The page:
Jan 02, 2017, 08:00AM

My Three Favorite Non-Fiction Books of 2016

And two notable mentions.

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Matthew Desmond

One of my jobs in 2016 required reading and summarizing non-fiction best-sellers. Some, like Paul Kalanithi's over-praised When Breath Becomes Air were mediocre. Some, like Thomas Friedman's Thank You for Being Late, were actively awful. But there were also some gems. Here are my favorites from a year of semi-enforced reading.

3. Christopher Achen and L.M. Bartels. Democracy for Realists: Why Elections Do Not Produce Responsive Governments (Princeton University Press). Donald Trump's election strongly indicates that democracy doesn't always work so well; Achen and Bartels' Democracy for Realists, released well before November 8, explains why. Using political science research, the authors show that the electorate is largely ignorant of policy, and barely able to assess their own economic well-being. Americans vote not on party platforms, or even on the basis of enlightened self-interest, but on a vague sense of whether they think things are going well (which can be influenced by the weather as much as anything) and whether they identify with the candidate. The book is a brilliant route of the "folk theory" that democracy is somehow connected to the will of the people, or that "the people" will always, or even often, choose their government wisely.

2. Jack Hamilton, Just Around Midnight: Rock and Roll and the Racial Imagination (Harvard University Press). According to the myth of rock, a first generation of black musicians codified raw, earthy roots music into rock ‘n’ roll, which was picked up by eclectic white geniuses who made it into popular sophisticated art. Hamilton's book is a corrective. He argues that black and white musicians influenced each other throughout rock's development, but that white musicians with black influences were celebrated, while black musicians with white influences were seen as sell-outs, or simply erased. As an example, Hamilton contrasts Bob Dylan's much-celebrated debt to black music with the uncertain reception of Sam Cooke's use of white pop. He also highlights the long, fruitful exchange between Motown and the Beatles, which went well beyond the Beatles’ early sides to the bass-playing on Rubber Soul and numerous Beatles covers by Motown artists. It would’ve been nice if Hamilton had branched out to consider lesser-known artists, but still, he provides a wonderful reconsideration of the 1960s canon.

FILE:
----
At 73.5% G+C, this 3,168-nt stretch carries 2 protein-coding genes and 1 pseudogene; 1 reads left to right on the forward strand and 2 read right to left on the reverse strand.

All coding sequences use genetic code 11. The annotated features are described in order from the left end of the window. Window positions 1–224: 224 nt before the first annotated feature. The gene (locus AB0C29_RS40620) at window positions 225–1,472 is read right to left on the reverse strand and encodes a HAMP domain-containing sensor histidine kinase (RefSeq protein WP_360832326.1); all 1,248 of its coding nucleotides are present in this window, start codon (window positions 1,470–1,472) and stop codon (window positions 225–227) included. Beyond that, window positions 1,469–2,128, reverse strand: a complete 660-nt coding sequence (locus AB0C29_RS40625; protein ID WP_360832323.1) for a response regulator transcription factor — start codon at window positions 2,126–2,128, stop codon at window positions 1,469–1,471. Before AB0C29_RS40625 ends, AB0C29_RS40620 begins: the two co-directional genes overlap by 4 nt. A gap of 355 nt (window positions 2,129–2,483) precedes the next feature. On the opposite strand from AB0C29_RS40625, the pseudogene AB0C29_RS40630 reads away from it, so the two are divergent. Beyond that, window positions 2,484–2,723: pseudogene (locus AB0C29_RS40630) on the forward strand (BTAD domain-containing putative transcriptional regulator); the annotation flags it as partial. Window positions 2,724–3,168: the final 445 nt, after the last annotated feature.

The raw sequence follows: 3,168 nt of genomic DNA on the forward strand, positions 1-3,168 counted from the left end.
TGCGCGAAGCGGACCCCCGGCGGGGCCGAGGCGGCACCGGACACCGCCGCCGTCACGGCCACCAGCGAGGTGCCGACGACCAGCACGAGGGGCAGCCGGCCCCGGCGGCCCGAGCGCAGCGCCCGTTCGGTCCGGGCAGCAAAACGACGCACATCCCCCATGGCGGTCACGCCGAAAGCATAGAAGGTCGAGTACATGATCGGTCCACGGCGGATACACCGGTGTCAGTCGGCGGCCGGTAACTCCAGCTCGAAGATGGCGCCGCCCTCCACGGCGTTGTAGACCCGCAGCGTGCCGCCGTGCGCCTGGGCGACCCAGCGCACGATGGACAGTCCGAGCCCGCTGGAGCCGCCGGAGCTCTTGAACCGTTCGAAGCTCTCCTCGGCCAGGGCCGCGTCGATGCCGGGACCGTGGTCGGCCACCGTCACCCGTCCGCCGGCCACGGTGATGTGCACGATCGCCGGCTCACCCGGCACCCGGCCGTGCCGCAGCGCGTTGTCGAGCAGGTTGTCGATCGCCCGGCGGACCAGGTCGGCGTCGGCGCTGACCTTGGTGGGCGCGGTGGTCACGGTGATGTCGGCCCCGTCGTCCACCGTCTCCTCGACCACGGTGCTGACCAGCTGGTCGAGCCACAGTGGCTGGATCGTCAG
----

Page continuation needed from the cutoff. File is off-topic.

1. Matthew Desmond, Evicted (Crown). Evicted is a sociological study of families and individuals struggling to retain housing in Milwaukee. Desmond's approach is studiously un-personal. He alternates between third person descriptions of the families kicked out of trailer parks, going to housing court, or dealing with deteriorating plumbing, and broader discussions, with numerous statistics, of the massive role that precarious housing plays in ongoing poverty. His account isn't dry, though; instead it's a quietly brutal look at life on the border of homelessness—and an impassioned, and convincing plea to put housing policy at the center of the safety net.

Poverty, Desmond shows, doesn't cause homelessness; rather, homelessness causes poverty. Those without a stable living situation can't get to work consistently and lose their jobs; they face terrible stress and succumb to depression, drug addiction, and other mental and physical illnesses. Housing assistance for all low-income people would be relatively cheap, and have a massive impact on poverty and (not coincidentally) on segregation. Desmond's book is sympathetic, smart, respectful, and offers a concrete path to improving people's lives—if policymakers are willing to read it.

Some other books I considered for the list were Sady Doyle's Trainwreck, about the glee with which people celebrate the difficulties of successful women, and Martin Lund's Re-Constructing the Man of Steel, which argues that Superman wasn't really all that Jewish. 


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